Fiqh As-Sunnah

Order in Throwing Pebbles:
It is confirmed that the Prophet (peace be upon him) used to begin with the first Jamarah that is near Mina, then he would go to the middle Jamarah further away, and then he would go to the Jamarah Al-Aqabah. Likewise it is proven that he said, -Take your religious rites from me.+ The three of the leading Imams take this as indicating that observing sequence in throwing pebbles at the Jamarahs is a necessary condition and must be adhered to, because this is what the Prophet (peace be upon him) did. The Hanafi school, however, holds that sequence is only sunnah.

A Takbir and a Supplication with Every Throw Holding the Pebble Between the Index Finger and the Thumb:
Ibn Mas'ud and Ibn 'Umar at the time of throwing pebbles used to say, Allahumma ij'alhu Hajjan mabruran wa dhanban maghfuran "O Allah! Accept this Hajj of ours and pardon our sins". Ibrahim said, "The Companions of the Prophet loved that while throwing pebbles at Jamarah Al-Aqabah one should supplicate, "O Allah, accept this Hajj of ours and forgive our sins.'' When asked if this supplication should be made at the time of throwing pebbles at each of the other Jamarahs as well he replied in the affirmative.

'Ata said, "When you throw the pebbles you should utter a takbir (Allahu Akbar) with each throw. This is reported by Sa'id bin Mansur. According to the hadith of Jabir, the Prophet (peace be upon him) uttered Allahu Akbar with each pebble that he threw. The author of Al-Fath says: "There is consensus that there is no harm if someone tails to utter a takbir."

Salman bin Al-Ahwas reported from his mother that she said. "I saw the Prophet (peace be upon him) riding his mount at Aqabah holding a pebble between his fingers and throwing it, while others were also throwing pebbles with him." This is reported by Abu Daw'ud.

Throwing Pebbles on Behalf of Others:
Persons who for a valid reason, illness, etc., cannot themselves throw the pebbles they may ask someone else to throw pebbles on their behalf. Jabir said, "We performed Hajj with the Prophet (peace be upon him) and we had some women and children with us. We (adults) uttered talbiyah and threw pebbles on behalf of the children." This was reported by Ibn Majah.

Sleeping (the Night) at Mina:
Spending three nights or two nights, the 11th and 12th of Dhul-Hijjah, at Mina is necessary (wajib), according to the three Imams of the Islamic law. The Hanafi school regards sleeping at Mina as sunnah only.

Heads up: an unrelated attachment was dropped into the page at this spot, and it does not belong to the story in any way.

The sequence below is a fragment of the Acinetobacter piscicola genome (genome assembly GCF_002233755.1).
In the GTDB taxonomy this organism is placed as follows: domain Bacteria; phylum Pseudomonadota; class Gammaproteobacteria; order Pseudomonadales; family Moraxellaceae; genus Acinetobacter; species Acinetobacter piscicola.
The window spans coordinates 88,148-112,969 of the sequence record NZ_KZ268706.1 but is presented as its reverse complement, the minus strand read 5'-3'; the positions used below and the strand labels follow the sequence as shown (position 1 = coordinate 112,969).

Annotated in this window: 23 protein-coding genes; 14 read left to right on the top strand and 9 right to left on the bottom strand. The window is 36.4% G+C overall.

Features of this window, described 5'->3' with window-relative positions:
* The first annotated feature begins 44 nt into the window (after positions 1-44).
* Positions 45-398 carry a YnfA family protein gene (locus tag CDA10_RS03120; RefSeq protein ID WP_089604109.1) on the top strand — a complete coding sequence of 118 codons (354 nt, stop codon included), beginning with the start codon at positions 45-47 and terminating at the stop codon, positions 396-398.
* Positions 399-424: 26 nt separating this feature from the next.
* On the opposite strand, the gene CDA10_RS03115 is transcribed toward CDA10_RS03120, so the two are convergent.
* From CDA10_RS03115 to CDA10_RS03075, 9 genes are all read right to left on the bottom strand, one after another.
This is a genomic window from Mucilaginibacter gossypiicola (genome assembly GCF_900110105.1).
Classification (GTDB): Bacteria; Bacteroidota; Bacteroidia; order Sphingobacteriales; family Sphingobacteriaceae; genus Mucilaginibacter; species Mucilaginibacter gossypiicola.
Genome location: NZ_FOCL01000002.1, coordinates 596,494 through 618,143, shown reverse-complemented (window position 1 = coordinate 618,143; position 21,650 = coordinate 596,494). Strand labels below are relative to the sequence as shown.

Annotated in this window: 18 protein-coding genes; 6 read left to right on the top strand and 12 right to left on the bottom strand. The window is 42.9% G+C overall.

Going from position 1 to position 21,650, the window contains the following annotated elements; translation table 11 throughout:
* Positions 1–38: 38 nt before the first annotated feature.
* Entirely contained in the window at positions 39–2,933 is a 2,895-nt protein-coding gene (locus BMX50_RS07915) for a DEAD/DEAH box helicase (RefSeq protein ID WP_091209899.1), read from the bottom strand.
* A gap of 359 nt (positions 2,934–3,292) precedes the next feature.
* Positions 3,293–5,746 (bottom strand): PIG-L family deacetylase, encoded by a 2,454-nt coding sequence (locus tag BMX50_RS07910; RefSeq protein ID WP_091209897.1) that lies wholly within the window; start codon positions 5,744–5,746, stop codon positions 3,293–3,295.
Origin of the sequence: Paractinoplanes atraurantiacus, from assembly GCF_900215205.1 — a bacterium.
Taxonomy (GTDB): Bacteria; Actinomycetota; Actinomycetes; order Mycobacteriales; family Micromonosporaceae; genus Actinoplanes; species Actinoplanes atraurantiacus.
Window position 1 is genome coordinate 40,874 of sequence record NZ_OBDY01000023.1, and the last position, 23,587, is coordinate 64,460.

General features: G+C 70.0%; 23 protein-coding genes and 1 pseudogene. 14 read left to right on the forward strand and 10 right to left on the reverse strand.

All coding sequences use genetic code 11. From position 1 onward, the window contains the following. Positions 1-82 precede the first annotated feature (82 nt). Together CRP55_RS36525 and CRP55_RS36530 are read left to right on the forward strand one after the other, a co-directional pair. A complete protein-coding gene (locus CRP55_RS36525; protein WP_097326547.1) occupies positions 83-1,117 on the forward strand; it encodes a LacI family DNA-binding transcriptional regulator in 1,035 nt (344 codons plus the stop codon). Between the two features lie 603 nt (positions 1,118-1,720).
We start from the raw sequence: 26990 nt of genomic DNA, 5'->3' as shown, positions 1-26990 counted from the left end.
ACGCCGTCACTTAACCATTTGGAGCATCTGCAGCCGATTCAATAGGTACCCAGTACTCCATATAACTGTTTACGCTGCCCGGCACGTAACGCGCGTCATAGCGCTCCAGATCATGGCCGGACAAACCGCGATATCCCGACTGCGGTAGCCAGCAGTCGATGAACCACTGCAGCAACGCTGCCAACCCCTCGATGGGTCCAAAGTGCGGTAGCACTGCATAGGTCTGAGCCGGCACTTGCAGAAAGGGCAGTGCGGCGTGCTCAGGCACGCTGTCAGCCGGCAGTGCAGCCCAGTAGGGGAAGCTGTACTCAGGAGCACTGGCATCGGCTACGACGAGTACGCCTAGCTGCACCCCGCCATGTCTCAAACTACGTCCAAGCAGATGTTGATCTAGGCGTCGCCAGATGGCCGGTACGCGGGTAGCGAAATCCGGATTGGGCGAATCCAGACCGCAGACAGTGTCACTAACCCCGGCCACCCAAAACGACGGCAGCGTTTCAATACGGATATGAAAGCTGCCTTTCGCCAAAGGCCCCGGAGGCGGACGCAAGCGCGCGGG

Ibn 'Abbas said, "After you have thrown the pebbles you may spend the night wherever you wish." This is reported by Ibn Shaibah. Mujahid said, "There is no harm if one spends the first portion of the night at Makkah, and the last one at Mina, or the first portion of the night at Mina and the last one at Makkah." Ibn Hazm said, "A pilgrim who does not spend the night at Mina does wrong, but he does not incur any penalty.

There is consensus that in the case of those who have a genuine excuse, like water carriers, and shepherds, sleeping the night at Mina is not necessary, and if they leave out anything they don't incur any penalty.

The uncle of the Prophet (peace be upon him), Abbas, sought and got permission from the Prophet (peace be upon him) to spend these nights (supposed to be spent in Mina) at Makkah so that he could attend to his functions as provider of drinking water to the pilgrims. This was reported by Bukhari and others.

'Asam bin 'Adi reported that Prophet (peace be upon him) excused the shepherds from sleeping at Mina. This is reported in the Sunan, and Tirmidhi considers it a sound hadith.

When to Return from Mina:
The three schools of Islamic law hold that the pilgrims must return from Mina to Makkah before the sunset of the 12th of Dhul-Hijjah after throwing the pebbles. The Hanafi school, however, is of the opinion that pilgrims may return to Makkah betore the dawn of the 13th of Dhul-Hijjah. Leaving after sunset is, however, disliked for it is against the sunnah. but one who does so incurs no penalty.

Sacrificial Animals: